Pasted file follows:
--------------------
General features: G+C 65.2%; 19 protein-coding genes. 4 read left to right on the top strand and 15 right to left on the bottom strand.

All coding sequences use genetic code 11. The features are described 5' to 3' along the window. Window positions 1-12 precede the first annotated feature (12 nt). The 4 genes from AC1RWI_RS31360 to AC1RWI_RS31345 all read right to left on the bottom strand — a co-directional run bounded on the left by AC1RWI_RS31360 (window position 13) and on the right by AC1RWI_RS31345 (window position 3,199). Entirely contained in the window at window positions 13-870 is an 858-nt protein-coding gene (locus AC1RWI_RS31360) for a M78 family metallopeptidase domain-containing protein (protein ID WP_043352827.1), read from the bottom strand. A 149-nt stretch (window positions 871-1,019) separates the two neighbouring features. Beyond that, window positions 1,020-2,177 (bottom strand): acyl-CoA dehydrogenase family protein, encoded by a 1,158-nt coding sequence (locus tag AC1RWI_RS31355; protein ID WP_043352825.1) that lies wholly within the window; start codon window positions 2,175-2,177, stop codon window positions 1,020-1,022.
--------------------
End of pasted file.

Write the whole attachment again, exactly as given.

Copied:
General features: G+C 65.2%; 19 protein-coding genes. 4 read left to right on the top strand and 15 right to left on the bottom strand.

All coding sequences use genetic code 11. The features are described 5' to 3' along the window. Window positions 1-12 precede the first annotated feature (12 nt). The 4 genes from AC1RWI_RS31360 to AC1RWI_RS31345 all read right to left on the bottom strand — a co-directional run bounded on the left by AC1RWI_RS31360 (window position 13) and on the right by AC1RWI_RS31345 (window position 3,199). Entirely contained in the window at window positions 13-870 is an 858-nt protein-coding gene (locus AC1RWI_RS31360) for a M78 family metallopeptidase domain-containing protein (protein ID WP_043352827.1), read from the bottom strand. A 149-nt stretch (window positions 871-1,019) separates the two neighbouring features. Beyond that, window positions 1,020-2,177 (bottom strand): acyl-CoA dehydrogenase family protein, encoded by a 1,158-nt coding sequence (locus tag AC1RWI_RS31355; protein ID WP_043352825.1) that lies wholly within the window; start codon window positions 2,175-2,177, stop codon window positions 1,020-1,022.